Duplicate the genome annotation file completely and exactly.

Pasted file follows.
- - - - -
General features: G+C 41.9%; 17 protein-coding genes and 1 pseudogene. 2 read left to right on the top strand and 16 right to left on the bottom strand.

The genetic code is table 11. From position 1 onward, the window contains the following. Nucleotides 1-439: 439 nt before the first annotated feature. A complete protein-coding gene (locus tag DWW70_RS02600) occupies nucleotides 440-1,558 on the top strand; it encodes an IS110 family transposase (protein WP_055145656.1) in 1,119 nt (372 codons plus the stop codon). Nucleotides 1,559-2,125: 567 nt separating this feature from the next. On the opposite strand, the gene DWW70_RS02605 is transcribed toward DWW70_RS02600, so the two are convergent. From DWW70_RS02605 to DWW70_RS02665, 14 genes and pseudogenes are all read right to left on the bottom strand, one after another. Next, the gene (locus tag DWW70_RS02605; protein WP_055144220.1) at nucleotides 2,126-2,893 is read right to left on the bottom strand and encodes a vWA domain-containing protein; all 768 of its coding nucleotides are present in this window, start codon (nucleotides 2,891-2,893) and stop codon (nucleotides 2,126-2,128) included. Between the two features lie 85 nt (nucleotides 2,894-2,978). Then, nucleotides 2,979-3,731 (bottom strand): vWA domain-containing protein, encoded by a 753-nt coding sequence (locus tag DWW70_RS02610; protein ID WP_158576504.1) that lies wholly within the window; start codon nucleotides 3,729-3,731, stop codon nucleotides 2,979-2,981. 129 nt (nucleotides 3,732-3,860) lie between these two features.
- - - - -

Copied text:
General features: G+C 41.9%; 17 protein-coding genes and 1 pseudogene. 2 read left to right on the top strand and 16 right to left on the bottom strand.

The genetic code is table 11. From position 1 onward, the window contains the following. Nucleotides 1-439: 439 nt before the first annotated feature. A complete protein-coding gene (locus tag DWW70_RS02600) occupies nucleotides 440-1,558 on the top strand; it encodes an IS110 family transposase (protein WP_055145656.1) in 1,119 nt (372 codons plus the stop codon). Nucleotides 1,559-2,125: 567 nt separating this feature from the next. On the opposite strand, the gene DWW70_RS02605 is transcribed toward DWW70_RS02600, so the two are convergent. From DWW70_RS02605 to DWW70_RS02665, 14 genes and pseudogenes are all read right to left on the bottom strand, one after another. Next, the gene (locus tag DWW70_RS02605; protein WP_055144220.1) at nucleotides 2,126-2,893 is read right to left on the bottom strand and encodes a vWA domain-containing protein; all 768 of its coding nucleotides are present in this window, start codon (nucleotides 2,891-2,893) and stop codon (nucleotides 2,126-2,128) included. Between the two features lie 85 nt (nucleotides 2,894-2,978). Then, nucleotides 2,979-3,731 (bottom strand): vWA domain-containing protein, encoded by a 753-nt coding sequence (locus tag DWW70_RS02610; protein ID WP_158576504.1) that lies wholly within the window; start codon nucleotides 3,729-3,731, stop codon nucleotides 2,979-2,981. 129 nt (nucleotides 3,732-3,860) lie between these two features.